Venezuela is not cooperating with the United States in its fight against illegal drug trafficking, U.S. officials told a congressional panel in Washington.
Venezuela is not cooperating with the United States in its fight against illegal drug trafficking, U.S. officials told a congressional panel in Washington D.C.
In Bolivia, another nation that has cut off most U.S. cooperation, information from neighboring countries indicates the chiefs of some Mexican and Colombian drug cartels are moving to Bolivia to evade pressure from police, the Drug Enforcement Administration’s intelligence chief Rodney Benson told a committee assessing U.S. aid funds for the Andean region.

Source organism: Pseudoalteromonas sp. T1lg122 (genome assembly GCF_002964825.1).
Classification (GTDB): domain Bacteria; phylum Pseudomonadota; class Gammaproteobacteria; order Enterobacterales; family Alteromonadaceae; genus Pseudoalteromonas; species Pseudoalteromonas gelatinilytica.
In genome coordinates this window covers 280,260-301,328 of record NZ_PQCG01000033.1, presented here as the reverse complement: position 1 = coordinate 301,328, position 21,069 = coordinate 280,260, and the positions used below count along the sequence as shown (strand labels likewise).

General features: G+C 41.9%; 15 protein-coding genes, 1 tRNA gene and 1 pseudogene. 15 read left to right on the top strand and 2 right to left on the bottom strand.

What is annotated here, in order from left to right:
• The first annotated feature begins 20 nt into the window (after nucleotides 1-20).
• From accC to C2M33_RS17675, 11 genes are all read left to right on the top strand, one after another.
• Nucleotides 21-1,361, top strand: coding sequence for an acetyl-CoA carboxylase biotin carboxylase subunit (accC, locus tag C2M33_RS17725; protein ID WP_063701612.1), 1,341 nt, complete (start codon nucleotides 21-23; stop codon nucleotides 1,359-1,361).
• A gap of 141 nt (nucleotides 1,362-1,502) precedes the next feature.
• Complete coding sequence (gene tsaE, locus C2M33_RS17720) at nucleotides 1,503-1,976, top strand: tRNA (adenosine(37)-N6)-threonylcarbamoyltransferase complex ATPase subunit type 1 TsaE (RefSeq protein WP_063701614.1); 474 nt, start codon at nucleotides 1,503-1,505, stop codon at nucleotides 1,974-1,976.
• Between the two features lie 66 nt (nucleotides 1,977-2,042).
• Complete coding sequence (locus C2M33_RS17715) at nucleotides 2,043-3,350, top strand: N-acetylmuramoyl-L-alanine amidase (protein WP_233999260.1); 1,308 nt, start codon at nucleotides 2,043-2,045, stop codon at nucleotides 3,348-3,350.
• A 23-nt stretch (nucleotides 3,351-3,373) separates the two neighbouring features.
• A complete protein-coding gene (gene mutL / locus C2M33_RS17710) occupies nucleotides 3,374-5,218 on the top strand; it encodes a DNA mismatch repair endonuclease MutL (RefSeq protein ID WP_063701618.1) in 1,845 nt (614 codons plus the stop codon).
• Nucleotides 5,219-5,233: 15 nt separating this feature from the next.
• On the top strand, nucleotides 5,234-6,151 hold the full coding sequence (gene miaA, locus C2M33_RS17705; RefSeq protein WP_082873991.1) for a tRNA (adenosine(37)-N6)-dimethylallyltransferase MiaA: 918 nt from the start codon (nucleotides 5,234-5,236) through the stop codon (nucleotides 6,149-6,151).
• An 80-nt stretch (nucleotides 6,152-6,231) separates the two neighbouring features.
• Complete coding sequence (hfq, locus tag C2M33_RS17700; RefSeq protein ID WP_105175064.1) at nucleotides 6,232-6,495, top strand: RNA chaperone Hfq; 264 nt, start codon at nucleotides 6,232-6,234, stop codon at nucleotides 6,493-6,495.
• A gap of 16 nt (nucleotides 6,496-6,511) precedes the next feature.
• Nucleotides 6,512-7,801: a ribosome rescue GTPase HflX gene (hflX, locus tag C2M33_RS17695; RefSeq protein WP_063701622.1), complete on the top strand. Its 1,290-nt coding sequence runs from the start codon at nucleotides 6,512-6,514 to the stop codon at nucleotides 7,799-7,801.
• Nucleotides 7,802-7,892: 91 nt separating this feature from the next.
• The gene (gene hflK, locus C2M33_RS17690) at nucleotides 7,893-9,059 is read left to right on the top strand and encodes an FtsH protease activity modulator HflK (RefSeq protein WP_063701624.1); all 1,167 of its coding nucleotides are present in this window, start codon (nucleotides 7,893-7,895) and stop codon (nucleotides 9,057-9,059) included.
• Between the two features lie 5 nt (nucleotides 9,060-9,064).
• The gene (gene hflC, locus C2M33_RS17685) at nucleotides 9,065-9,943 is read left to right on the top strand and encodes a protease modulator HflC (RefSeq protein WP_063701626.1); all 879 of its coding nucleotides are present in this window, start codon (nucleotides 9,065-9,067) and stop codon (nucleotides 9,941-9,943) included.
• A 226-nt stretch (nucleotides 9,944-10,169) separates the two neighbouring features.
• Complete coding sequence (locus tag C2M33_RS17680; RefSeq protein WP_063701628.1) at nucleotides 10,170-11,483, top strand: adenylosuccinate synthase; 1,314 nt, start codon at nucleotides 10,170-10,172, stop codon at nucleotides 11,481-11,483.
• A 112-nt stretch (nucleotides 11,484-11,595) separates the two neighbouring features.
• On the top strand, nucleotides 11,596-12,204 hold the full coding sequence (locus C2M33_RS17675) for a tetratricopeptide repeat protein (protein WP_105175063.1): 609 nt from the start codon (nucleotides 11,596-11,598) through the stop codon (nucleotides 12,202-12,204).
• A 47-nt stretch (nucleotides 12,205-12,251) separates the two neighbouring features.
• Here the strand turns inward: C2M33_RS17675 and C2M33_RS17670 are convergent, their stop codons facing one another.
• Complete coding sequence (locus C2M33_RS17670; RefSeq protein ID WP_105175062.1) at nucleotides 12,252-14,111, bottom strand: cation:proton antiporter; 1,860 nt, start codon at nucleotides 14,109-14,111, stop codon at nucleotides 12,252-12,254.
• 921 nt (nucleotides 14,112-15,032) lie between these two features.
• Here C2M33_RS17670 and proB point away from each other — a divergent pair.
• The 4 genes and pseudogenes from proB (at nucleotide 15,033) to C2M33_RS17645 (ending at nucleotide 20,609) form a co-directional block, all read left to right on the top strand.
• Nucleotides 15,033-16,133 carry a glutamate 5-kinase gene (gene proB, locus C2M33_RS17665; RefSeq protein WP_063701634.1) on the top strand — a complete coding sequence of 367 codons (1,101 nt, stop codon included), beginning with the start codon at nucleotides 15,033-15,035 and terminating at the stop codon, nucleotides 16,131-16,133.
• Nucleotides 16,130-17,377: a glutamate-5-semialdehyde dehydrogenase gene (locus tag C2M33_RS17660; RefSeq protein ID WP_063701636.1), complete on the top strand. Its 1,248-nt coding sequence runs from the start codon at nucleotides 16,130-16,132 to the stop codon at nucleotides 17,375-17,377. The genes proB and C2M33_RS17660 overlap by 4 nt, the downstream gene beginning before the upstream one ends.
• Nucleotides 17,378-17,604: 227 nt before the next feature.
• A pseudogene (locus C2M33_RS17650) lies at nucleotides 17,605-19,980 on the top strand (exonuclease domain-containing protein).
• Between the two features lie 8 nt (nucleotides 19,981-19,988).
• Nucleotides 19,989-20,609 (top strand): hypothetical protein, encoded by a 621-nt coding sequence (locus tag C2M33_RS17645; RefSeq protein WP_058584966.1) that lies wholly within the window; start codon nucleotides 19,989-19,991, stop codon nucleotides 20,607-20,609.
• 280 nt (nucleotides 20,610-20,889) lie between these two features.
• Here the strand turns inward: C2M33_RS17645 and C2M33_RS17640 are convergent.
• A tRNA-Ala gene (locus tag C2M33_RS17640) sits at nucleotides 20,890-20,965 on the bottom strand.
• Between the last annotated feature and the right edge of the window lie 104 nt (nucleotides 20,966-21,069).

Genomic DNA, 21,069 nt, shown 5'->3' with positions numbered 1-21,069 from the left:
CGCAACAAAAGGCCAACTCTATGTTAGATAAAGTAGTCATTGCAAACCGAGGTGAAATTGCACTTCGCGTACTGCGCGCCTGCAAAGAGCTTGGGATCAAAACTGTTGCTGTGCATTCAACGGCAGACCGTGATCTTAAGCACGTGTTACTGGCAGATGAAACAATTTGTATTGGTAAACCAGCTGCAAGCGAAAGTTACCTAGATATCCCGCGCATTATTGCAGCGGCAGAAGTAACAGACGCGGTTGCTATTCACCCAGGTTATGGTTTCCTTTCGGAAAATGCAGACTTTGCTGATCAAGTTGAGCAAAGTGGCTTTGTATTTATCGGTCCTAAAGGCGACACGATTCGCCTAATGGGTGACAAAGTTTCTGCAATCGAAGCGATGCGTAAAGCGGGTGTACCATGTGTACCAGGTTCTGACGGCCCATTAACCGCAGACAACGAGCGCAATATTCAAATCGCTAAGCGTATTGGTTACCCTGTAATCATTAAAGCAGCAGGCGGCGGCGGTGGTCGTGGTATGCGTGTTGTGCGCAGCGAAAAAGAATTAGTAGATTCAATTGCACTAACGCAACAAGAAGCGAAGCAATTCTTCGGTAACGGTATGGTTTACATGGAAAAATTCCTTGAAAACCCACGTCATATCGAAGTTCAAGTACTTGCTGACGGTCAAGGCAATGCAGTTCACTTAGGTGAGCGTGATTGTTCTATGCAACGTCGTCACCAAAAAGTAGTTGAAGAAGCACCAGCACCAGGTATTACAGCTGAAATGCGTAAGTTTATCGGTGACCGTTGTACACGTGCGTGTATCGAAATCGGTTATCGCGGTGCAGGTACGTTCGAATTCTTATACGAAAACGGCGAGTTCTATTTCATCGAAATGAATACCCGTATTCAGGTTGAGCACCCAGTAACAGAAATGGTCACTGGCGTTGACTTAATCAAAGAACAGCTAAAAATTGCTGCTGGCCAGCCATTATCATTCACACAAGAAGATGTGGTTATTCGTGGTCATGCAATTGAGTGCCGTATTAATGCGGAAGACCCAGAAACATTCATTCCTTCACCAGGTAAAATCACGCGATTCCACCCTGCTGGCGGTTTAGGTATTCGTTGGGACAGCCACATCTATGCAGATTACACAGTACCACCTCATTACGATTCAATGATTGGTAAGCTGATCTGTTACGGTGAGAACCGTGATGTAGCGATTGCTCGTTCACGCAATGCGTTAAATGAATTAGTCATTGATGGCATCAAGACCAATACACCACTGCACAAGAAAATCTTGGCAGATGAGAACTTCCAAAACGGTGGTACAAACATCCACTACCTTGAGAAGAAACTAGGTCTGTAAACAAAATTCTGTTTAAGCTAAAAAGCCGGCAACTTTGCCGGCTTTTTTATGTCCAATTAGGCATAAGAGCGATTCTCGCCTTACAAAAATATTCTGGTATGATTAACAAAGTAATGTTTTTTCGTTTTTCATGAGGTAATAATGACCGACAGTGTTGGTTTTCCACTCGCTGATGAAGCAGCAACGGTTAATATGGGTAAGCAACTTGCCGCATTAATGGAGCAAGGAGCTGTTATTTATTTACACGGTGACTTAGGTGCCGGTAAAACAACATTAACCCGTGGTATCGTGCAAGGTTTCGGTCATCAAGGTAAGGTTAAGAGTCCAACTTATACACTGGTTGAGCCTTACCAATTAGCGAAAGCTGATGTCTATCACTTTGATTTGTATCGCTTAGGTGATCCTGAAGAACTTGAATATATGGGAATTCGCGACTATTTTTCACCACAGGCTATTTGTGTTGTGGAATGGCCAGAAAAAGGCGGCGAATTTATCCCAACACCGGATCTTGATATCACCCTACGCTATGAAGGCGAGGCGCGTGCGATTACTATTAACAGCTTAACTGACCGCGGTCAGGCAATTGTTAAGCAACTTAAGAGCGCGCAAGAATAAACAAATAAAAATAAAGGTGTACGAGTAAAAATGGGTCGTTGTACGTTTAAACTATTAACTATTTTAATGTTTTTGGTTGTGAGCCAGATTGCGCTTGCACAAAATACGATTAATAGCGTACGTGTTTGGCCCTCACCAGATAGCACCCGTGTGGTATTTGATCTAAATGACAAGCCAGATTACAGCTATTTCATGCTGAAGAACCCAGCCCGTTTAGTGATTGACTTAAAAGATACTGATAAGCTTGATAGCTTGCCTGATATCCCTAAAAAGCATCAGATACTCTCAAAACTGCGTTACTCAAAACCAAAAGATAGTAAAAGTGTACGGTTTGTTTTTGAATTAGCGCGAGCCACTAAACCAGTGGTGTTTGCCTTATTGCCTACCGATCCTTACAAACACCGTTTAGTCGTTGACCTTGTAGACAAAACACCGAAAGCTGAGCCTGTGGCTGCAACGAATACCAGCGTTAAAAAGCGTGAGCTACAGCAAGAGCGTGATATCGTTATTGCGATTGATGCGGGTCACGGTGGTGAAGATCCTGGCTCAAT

Meanwhile, Venezuela continues to be the main launch point for regional cocaine transport en route to Central America and then Mexico and the United States, though only one percent of the cocaine Bolivia produces ends up in the U.S. market, the official said.
“Clearly, Venezuela is becoming more significant for drug trafficking organizations,” Benson said.
“Right now we have one agent in the country. We need to continue to build with authorities there… but clearly we’ve taken several steps back,” Benson said. And “I don’t know the reasons why,” he stressed.